A one-time pet project of a wealthy campaign donor to former Texas Republican Governor Rick Perry is now in the legal crosshairs of current GOP Texas Attorney General Ken Paxton, who is supported by anti-nuclear environmental groups in an unlikely pairing of longtime opponents.
According to an Associated Press story in the Dallas Morning News, Texas Attorney General Ken Paxton says the Supreme Court’s landmark ruling on climate change can be used to block a 2021 federal license issued to Waste Control Specialist (WCS), who seek to build a long-debated private facility to store highly radioactive waste in Andrews County near the Texas-New Mexico border in the Midland-Odessa region.
Beyond Nuclear, an advocacy group that opposes nuclear power, is arguing in a separate case that to grant the proposed license for 40 years ignores a set of congressional guidelines in the Nuclear Waste Policy Act, enacted in 1982. The radioactive material is being stored at nuclear power plants around the country, awaiting either temporary or permanent storage. The site in Andrews County, if used as a storage site for some of the nation’s most hazardous waste, would be a proposed “interim storage facility” that could operate for 60 years.
WCS is a Dallas based company formerly owned by now-deceased Texas billionaire and Perry gubernatorial political contributor, Harrold Simmons. In 2003, Simmons needed license approval from the Texas Commission on Environmental Quality (TCEQ). Simmons had donated roughly $3 million to conservative politicians in the 2000’s including Perry.
According to a 2011 NPR report, the GOP-dominated Texas Legislature took the state-run radioactive waste program and made it a private monopoly for Simmons’ company. All three commissioners were Perry appointees, and all three chose to ignore environmental review and public outcry, approving the license without holding a public hearing.
In recent years WCS had pursued making its Andrews facility a place for the temporary storage of high-level nuclear waste while the federal government determined a site for permanent storage. WCS was going through a review by the U.S. Nuclear Regulatory Commission over the feasibility of the temporary storage plan, as reported in 2018 by the Midland Reporter-Telegram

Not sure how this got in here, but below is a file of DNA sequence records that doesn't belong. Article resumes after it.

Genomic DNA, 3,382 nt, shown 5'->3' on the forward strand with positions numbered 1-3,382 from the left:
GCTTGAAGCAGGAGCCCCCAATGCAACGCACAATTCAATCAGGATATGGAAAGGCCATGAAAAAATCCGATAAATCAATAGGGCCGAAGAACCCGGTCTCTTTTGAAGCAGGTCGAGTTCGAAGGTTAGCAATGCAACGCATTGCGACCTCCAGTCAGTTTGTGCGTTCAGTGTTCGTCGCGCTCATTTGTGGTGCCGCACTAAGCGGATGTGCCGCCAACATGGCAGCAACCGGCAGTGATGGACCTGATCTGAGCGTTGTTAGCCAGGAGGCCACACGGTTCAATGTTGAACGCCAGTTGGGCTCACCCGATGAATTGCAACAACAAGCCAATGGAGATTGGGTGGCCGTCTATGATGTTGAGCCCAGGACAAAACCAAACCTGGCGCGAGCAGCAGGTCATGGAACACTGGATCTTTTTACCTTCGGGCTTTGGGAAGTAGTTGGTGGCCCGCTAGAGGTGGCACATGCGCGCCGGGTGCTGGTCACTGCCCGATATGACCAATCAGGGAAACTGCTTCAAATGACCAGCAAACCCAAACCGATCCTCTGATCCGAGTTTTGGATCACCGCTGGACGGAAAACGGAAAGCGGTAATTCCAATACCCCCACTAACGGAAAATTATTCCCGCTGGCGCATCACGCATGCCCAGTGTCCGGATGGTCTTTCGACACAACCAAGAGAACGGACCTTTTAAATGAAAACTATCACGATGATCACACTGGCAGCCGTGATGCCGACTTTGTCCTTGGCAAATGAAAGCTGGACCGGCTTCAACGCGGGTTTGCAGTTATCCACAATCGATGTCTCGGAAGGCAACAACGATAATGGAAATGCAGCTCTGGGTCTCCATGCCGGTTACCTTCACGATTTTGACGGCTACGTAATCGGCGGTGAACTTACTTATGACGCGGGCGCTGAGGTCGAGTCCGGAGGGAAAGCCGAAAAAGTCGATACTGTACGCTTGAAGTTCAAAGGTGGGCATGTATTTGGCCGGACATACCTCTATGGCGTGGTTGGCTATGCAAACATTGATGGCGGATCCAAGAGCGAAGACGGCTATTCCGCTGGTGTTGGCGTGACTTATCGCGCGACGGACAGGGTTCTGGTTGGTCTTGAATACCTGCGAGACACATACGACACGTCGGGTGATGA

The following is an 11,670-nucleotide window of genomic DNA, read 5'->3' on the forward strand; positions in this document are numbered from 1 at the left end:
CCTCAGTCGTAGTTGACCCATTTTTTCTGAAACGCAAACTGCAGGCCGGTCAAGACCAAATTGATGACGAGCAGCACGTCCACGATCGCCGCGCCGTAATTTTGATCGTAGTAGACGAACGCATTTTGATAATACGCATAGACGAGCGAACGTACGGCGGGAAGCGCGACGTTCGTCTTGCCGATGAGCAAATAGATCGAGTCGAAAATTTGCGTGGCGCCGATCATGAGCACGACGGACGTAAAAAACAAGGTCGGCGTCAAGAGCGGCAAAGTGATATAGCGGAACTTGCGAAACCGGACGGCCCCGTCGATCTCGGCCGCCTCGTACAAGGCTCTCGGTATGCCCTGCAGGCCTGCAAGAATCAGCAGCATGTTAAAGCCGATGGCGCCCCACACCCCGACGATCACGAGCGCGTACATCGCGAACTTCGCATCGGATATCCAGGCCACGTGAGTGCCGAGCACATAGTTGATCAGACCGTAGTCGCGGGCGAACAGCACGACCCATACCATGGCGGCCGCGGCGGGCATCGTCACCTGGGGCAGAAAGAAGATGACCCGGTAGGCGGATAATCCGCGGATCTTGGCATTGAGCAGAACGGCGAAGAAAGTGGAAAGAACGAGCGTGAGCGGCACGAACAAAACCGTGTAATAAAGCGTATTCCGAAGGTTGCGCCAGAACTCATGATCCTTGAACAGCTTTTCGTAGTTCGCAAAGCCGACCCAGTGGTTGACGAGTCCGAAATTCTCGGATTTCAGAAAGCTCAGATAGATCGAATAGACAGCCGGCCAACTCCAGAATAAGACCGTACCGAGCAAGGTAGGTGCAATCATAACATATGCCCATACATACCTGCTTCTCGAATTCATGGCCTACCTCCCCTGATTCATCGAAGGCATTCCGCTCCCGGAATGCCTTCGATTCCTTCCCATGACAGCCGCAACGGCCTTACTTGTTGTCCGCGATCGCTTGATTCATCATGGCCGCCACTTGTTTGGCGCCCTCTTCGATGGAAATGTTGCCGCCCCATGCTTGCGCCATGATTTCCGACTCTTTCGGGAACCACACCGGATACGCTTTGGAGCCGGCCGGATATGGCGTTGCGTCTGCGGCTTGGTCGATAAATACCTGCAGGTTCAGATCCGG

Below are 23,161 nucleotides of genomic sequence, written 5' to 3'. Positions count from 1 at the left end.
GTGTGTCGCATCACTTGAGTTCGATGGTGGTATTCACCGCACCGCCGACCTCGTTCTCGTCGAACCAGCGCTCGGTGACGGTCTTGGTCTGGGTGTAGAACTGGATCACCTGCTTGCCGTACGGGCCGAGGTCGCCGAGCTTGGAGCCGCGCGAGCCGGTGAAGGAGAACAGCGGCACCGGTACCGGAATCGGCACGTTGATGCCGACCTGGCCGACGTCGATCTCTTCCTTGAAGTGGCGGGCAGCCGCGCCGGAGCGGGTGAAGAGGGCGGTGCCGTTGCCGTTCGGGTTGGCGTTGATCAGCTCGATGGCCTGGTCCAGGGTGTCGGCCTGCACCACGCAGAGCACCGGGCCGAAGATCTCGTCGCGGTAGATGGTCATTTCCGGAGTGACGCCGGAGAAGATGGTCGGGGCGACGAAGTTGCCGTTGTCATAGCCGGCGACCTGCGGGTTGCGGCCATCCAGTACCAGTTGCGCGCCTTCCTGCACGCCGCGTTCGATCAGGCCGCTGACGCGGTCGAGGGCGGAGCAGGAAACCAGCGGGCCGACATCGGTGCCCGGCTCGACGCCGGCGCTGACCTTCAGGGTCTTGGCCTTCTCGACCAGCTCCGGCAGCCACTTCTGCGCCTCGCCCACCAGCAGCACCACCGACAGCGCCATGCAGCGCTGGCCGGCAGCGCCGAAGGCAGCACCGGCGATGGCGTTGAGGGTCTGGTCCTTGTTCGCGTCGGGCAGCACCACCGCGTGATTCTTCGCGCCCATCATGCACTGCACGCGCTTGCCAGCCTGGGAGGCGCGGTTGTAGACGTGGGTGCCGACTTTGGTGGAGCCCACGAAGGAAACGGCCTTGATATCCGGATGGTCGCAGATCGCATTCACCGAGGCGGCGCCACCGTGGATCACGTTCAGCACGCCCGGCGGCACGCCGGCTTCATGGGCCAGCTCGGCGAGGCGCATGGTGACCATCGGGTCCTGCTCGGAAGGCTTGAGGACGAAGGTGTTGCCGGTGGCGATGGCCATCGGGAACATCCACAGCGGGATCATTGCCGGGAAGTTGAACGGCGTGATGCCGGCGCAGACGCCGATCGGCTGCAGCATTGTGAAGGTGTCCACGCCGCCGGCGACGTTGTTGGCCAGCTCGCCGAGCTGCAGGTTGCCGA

The idea of transporting hazardous nuclear waste to Andrews County through North Texas has drawn scrutiny for years because it would travel by railcar or highway in the Interstate 20 corridor of West Texas, much of which would be routed through the DFW metroplex, a heavily populated area. And it would be precariously located on one of North America’s most important sources of groundwater, the Ogallala Aquifer. The Ogallala Aquifer extends through 48 counties of the Texas Panhandle.
Longtime journalist Peter Overby, in writing a report for NPR in 2011, stated that at the time in the early 2000’s, Waste Control Specialists was only developing a small facility — one where Texas, one other state and the federal government could bury less hazardous low-level radioactive waste. But soon, a corporate report laid out a new vision: “one-stop shopping” for the entire nation’s hazardous, toxic and radioactive waste. It would cover more than 20 square miles.
And according to the conservation nonprofit Sierra Club, in 2009 Andrews County voted 642-639 to use $75 million in taxpayer bond receipts to construct a low-level nuclear waste dump in Andrews. Despite reported ballot problems and a three vote difference, the facility was approved.
WCS was acquired by J.F. Lehman & Co., a New York-based private equity firm in 2021. While Simmons was alive, he was no stranger to political contributions. In 2004 Simmons donated $3 million to a group that aired the Swift Boat attack ads against John Kerry. And in 2008, he contributed $2.87 million to a group that sponsored controversial ads suggesting Barack Obama supported the Weather Underground, per a 2012 Politico report by Anna Palmer.